But from Griffith on, poetry and the movies have stalked an ongoing conversation of mutual affinities and refractions, sources and collisions, analogues and renunciations. Following Griffith on Poe, it's possible to pair some poems and films—among them Frank Bidart's "To the Dead" and Allan Dwan's The Gorilla, Edward Field's "Curse of the Cat Woman" and Val Lewton's Cat People—that maneuver outside the white elephant zone, their conjunctions cunning, acute, even—as Farber might say—"ornery."
Frank Bidart's "To the Dead," the first poem of In the Western Night: Collected Poems, 1965–1990 (Farrar, Straus and Giroux, 1991), is also a hypothesis of how art gets made. Like Griffith's Edgar Allen Poe, "To the Dead" tracks that hypothesis about art at the intersection of the living and the dead, poetry and the movies—here surprisingly by way of Allan Dwan's forgotten 1939 slapstick horror vehicle for the Ritz brothers, The Gorilla, a film vaguely in homage to "Murders in the Rue Morgue" that features a gorilla named—what else?—Poe. Right from the opening, Bidart shadows hesitation and persistence, intensity and deflection:
What I hope (when I hope) is that we'll
see each other again,—
...and again reach the VEIN
in which we loved each other...
It existed. It existed.
There is a NIGHT within the NIGHT,—
As he does so often in his poems, Bidart posits another rival world interior and original to any daily surfaces—"There is a king inside the king that the king / does not acknowledge," and "But soon she heard the music beneath every other music," as he writes in "The Second Hour of the Night." Now to particularize what he might mean by "a NIGHT within the NIGHT" and to focus the moment of connection he is at once anticipating and recollecting, Bidart glances at The Gorilla:
...for, like the detectives (the Ritz Brothers)
in The Gorilla,
once we'd been battered by the gorilla
we searched the walls, the intricately carved
for a button, lever, latch
that unlocks a secret door that
reveals at last the secret chambers,
CORRIDORS within WALLS,
(the disenthralling, necessary, dreamed structure
beneath the structure we see,)
that is the HOUSE within the HOUSE...
That Bidart was able to retrieve anything at all from The Gorilla is the first astonishment. The Ritz Brothers fall among the great vaudeville comedy and dancing brother acts, and Allan Dwan directed upward of 400 films, including Robin Hood, The Iron Mask¸ The Sands of Iwo Jima, Cattle Queen of Montana, and The Most Dangerous Man Alive. Still, any currency The Gorilla holds today resides in Bela Lugosi's self-parodying turn as Peters the Butler, the clever presence of Patsy Kelly (later of Sam Fuller's The Naked Kiss) as a shrieking maid, and the fact the Ritz Brothers notoriously walked off the Fox set complaining about the script. Alternately mystery, fright night, and farce, The Gorilla merits remembrance particularly for the episodes Bidart memorializes, in which concealed doors open out of bookcases and walls into that "HOUSE within a HOUSE." ("This house is a maze of secret panels," one Ritz brother half complains, half exclaims); the passageways culminate in the discovery of a microphone—shades of Cocteau!—broadcasting updates on the gorilla slayings to a radio in the study.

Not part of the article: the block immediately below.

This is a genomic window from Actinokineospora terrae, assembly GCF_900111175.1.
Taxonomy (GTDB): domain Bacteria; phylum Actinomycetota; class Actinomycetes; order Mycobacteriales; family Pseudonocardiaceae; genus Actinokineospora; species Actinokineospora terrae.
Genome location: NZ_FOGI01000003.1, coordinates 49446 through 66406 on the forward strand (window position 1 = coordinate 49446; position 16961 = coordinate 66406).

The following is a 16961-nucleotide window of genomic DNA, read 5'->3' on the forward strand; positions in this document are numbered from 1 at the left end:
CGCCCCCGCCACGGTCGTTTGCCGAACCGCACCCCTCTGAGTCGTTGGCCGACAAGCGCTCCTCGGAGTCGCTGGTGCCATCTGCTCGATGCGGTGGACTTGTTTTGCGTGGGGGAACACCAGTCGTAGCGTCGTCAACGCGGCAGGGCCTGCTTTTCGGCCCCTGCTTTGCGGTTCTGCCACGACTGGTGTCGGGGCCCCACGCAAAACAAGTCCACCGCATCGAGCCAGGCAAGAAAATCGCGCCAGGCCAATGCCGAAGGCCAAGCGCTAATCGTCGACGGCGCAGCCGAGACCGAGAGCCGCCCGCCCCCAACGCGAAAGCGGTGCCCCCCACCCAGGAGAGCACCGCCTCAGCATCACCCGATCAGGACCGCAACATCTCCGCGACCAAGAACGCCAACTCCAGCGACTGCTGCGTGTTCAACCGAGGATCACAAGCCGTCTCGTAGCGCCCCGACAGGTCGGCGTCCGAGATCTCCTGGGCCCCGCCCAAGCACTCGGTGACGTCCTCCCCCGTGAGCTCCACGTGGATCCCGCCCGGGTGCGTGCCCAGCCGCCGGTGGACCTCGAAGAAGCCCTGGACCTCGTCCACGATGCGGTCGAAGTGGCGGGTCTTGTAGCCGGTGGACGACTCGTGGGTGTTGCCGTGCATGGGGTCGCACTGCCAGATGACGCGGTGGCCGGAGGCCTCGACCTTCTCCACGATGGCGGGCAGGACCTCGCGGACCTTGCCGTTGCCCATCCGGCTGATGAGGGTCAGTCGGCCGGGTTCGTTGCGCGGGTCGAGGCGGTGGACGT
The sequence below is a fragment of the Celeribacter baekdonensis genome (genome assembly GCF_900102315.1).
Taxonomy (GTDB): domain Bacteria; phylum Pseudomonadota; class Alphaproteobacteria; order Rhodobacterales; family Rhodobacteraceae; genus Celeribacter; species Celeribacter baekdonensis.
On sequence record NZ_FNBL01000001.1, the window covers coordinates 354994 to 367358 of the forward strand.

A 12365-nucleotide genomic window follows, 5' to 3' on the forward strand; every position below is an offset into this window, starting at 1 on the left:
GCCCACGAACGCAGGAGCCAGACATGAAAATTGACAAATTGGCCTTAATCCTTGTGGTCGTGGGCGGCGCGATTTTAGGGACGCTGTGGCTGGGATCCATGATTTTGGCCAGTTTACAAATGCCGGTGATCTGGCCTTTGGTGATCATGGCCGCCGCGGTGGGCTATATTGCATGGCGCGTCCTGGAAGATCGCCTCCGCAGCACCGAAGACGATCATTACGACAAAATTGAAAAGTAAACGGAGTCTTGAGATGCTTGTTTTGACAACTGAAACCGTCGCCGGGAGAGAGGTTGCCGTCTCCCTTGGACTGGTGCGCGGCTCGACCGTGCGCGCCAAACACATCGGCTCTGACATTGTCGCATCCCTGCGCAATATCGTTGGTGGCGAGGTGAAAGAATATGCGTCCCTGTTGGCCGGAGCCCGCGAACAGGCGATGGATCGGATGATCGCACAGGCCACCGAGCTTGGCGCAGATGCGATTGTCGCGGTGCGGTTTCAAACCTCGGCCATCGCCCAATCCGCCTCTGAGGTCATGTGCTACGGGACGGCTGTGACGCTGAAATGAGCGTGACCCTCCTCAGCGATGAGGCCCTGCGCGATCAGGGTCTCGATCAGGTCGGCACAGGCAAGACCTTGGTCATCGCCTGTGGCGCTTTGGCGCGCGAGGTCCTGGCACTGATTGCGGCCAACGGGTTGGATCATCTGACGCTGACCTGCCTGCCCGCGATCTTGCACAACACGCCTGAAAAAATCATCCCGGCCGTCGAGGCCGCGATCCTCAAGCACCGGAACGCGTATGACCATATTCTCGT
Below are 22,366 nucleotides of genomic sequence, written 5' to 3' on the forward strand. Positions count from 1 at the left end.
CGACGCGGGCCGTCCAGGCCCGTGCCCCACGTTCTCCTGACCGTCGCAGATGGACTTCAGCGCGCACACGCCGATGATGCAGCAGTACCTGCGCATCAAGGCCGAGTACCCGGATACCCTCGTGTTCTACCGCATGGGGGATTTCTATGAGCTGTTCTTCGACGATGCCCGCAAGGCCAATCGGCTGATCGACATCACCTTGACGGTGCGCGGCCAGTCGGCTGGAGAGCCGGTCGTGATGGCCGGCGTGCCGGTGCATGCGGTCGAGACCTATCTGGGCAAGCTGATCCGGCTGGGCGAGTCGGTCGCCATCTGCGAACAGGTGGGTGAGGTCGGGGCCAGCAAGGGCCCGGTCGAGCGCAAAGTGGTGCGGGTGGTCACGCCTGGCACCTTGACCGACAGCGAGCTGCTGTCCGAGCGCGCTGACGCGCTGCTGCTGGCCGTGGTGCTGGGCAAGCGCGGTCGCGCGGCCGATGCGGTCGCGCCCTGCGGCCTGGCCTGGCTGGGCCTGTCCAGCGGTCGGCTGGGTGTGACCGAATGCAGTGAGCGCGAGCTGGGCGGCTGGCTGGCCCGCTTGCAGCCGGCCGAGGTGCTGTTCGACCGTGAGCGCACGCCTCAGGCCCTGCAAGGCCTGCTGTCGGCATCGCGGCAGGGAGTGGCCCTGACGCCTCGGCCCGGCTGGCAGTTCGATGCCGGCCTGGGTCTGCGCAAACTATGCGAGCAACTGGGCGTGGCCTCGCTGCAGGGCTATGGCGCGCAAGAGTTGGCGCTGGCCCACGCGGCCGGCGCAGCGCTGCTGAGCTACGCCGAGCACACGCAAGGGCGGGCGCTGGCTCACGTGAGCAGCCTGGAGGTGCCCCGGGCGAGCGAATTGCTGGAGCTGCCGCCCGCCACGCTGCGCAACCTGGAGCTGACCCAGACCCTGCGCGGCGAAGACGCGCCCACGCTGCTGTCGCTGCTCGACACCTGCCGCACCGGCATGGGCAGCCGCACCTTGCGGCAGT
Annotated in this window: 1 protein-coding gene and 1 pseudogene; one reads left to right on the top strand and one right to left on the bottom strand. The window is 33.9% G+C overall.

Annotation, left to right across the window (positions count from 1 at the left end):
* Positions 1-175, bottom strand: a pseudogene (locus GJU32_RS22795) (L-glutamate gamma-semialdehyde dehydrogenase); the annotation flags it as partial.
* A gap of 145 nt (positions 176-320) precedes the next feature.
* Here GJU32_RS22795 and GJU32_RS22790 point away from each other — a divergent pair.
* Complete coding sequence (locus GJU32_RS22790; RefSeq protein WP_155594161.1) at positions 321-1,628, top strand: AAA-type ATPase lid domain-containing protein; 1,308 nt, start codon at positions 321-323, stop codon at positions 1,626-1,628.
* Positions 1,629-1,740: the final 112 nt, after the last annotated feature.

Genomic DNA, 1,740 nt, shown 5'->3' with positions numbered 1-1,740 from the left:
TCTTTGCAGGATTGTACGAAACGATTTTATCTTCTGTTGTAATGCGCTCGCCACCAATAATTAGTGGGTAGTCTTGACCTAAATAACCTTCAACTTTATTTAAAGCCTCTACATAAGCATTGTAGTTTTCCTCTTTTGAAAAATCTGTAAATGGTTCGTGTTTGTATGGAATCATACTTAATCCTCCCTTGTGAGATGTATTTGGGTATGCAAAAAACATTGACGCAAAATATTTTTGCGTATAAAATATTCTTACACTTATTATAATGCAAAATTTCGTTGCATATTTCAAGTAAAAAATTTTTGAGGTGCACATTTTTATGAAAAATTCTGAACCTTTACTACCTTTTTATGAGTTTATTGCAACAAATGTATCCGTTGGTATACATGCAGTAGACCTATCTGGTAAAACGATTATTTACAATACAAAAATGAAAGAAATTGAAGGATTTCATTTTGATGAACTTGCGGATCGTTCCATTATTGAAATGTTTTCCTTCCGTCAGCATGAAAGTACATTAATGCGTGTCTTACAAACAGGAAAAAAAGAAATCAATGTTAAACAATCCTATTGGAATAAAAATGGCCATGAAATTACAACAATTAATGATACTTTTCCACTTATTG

A third section of "To the Dead" seems to tunnel inside the house of The Gorilla and excavate it, Bidart's route veering from personal into allegorical:
There is a NIGHT within the NIGHT,—
...there were (for example) months when I seemed only
to displease, frustrate,
disappoint you—; then, something triggered
a drunk lasting for days, and as you
slowly, and shakily sobered up,
sick, throbbing with remorse and self-loathing,
insight like ashes: clung
to; useless; hated ...
This was the viewing of the power of the waters
while the waters were asleep:—
secrets, histories of loves, betrayals, double-binds
not fit (you thought) for the light of day...
In an interview with poet Mark Halliday that concludes In the Western Night, Bidart eventually circles back into the secret house of "To the Dead," remarking: "Again and again, insight is dramatized by showing the conflict between what is ordinarily seen, ordinarily understood, and what is now experienced as real. Cracking the shell of the world; or finding the shell is cracking under you." The final lines of the poem transpire inside that cracked shell, that "HOUSE within the HOUSE," which holds Bidart's past as well as his imagined future and is the house his poem makes—a "secret place" built from yearning and wreckage for the dead "together" with the living: